Yesterday was Good Friday, though there wasn’t much good about it from our point of view! We woke with the intention of heading to the moorings at Drakehole Tunnel, but the strong winds made us doubt whether it would be advisable to go anywhere. I was not too keen on staying where we were, and today’s forecast was worse, so I said we’d move on anyway.
We got off our mooring and away with no trouble, but Carol got caught in a crosswind as soon as she cast off, and was blown across the canal towards some permanent moorings. As she struggled to get back into the channel a boat came up from the basin, made no effort to wait till she sorted the boat out, and consequently ran into her stern! Then he said he couldn’t stop to talk because of the strong wind!
Although Corbiere is a tough boat, the impact was enough to bend the frame which protects the rudder blade, stopping use of the tiller and effectively making the boat unsteerable.
While all this was going on we’d got up to the first lock, and were waiting on the lock landing. A call from Carol told me what had gone on, so I held the other boat up in the lock (he’d followed us to the lock) while Carol made Corbiere safe and walked up to see him. Insurance details exchanged (along with a few harsh words), and he went on his way while we walked back to see if we could sort out the damage and at least make the boat usable.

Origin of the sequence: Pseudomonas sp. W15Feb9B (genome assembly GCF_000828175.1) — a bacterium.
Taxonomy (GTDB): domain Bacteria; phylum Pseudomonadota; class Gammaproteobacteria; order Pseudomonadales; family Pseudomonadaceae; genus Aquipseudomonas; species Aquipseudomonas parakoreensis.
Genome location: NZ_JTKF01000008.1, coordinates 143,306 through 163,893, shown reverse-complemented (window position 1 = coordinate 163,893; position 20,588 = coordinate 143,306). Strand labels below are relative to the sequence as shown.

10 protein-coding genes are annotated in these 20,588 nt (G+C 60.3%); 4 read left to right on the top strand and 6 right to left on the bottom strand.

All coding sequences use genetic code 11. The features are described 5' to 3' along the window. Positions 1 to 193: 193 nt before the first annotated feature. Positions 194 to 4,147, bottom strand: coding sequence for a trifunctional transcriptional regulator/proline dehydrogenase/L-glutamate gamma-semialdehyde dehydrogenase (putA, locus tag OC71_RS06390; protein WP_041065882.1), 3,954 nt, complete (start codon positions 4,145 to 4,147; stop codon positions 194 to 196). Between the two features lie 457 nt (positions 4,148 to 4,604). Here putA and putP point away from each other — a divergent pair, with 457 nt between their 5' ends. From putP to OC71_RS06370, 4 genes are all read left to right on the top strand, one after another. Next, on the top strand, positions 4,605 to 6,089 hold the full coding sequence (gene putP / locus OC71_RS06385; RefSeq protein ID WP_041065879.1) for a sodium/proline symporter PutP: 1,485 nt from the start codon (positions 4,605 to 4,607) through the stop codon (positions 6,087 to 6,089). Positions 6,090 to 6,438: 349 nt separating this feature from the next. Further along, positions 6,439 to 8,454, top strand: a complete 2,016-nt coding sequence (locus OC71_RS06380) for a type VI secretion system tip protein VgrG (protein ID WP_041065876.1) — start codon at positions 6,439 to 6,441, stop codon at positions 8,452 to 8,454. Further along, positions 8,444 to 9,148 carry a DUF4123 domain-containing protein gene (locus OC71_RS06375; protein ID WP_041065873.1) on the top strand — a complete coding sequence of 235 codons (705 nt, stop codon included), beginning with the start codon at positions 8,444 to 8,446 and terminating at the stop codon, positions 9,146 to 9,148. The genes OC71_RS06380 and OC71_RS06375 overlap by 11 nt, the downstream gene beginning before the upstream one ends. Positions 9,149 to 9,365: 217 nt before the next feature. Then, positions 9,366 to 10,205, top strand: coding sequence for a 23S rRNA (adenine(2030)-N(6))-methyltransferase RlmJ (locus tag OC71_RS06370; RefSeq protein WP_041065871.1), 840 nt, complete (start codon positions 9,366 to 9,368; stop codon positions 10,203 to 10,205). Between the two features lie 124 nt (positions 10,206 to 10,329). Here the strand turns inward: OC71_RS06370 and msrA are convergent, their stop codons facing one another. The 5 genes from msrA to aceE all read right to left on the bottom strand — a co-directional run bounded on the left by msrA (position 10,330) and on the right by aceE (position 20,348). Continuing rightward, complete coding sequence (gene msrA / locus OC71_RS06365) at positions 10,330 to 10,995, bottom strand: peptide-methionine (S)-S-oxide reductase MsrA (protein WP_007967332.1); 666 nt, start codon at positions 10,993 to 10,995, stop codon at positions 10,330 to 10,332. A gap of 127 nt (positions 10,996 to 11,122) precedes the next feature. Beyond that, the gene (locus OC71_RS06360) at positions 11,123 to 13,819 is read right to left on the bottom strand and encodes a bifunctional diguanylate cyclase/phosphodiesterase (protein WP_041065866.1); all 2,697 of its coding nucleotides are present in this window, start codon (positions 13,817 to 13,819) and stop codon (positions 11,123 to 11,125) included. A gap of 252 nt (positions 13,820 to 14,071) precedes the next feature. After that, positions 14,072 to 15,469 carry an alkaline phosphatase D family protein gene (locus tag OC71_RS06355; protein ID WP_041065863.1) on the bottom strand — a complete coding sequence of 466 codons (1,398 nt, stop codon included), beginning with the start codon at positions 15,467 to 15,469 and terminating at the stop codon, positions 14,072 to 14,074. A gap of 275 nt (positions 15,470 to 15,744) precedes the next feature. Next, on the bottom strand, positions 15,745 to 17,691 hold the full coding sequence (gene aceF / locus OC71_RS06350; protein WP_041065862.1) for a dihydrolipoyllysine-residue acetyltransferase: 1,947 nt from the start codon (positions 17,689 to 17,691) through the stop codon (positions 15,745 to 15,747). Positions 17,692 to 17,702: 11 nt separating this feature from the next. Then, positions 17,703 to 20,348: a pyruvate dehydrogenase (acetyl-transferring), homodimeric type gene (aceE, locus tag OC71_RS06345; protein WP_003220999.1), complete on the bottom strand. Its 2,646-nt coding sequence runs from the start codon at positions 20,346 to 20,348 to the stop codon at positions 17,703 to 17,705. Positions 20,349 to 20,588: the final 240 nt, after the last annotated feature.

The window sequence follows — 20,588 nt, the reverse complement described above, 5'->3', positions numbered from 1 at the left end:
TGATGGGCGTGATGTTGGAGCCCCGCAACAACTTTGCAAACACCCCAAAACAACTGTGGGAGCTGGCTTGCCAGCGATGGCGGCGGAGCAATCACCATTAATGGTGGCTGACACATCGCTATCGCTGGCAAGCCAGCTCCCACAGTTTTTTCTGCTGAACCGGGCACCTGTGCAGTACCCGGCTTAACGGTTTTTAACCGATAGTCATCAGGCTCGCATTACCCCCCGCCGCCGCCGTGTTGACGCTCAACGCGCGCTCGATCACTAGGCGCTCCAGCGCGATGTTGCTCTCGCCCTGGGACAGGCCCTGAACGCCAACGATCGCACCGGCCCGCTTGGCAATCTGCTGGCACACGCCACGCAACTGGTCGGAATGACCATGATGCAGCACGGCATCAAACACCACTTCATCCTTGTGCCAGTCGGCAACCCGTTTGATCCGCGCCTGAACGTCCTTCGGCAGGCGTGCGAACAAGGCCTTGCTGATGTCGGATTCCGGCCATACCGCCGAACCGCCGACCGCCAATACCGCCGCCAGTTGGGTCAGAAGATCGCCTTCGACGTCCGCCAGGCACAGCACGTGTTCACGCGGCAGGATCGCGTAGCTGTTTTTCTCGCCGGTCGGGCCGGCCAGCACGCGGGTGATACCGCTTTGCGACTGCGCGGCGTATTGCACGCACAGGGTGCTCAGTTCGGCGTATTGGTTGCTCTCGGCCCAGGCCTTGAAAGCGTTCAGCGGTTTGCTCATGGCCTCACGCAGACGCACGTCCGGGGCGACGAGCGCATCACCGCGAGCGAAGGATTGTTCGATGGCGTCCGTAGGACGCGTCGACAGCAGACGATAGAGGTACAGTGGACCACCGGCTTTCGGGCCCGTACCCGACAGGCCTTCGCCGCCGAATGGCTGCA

A 10 foot scaffold pole (borrowed from Stockwith lock) proved inadequate to lever the frame back into position, so we had to unbolt the entire assembly and remove it to free the rudder.
We met up again at the lock, and decided that we wouldn’t go so far after all, as we’d already lost 2 hours.
So we went up the 2 locks at Misterton, and we found a spot near the edge of the village. Carol decided to press on though, and finished up at Drakeholes after all. It was a rough trip, the morning had been fine, but rain moved in on the wind in the PM and she was chilled to the bone by the time she’d stopped. She had company on the last stretch as Sonja and her daughter Laura were waiting near Bridge 78, so at least she was able to share her discomfort.
Up through Misterton Low Lock. Don’t be fooled by Carol’s smile, she was fuming!
Carol knows “a man that can” in Worksop who should be able to repair the stern frame. It’ll be easier now it’s off.
We had a bit of a rough night with the wind rocking the boat, and awoke to horizontal snow!
We decided to carry on to Drakeholes anyway, so, after a quick trip to the handy Co-op in the village, were on our way.
The trip was “challenging” in the wind, and we suffered a couple of squally snow showers, but all in all not too bad. The 2 locks we worked were hard, though.
This canal is similar to the Ashby. Mainly rural so far, shallow at the edges with limited opportunities for mooring (as Carol found out yesterday). It’s quite pleasant, and I hope the weather is better on the way back so we can enjoy the journey instead of fighting the tiller to keep in the channel…
Disused Brickworks Drakeholes Tunnel, South Portal.
Mooring at Drakeholes
And the bent protection frame. At least it did it's job and prevented damage to the rudder.
Locks 4, miles 6 (both days)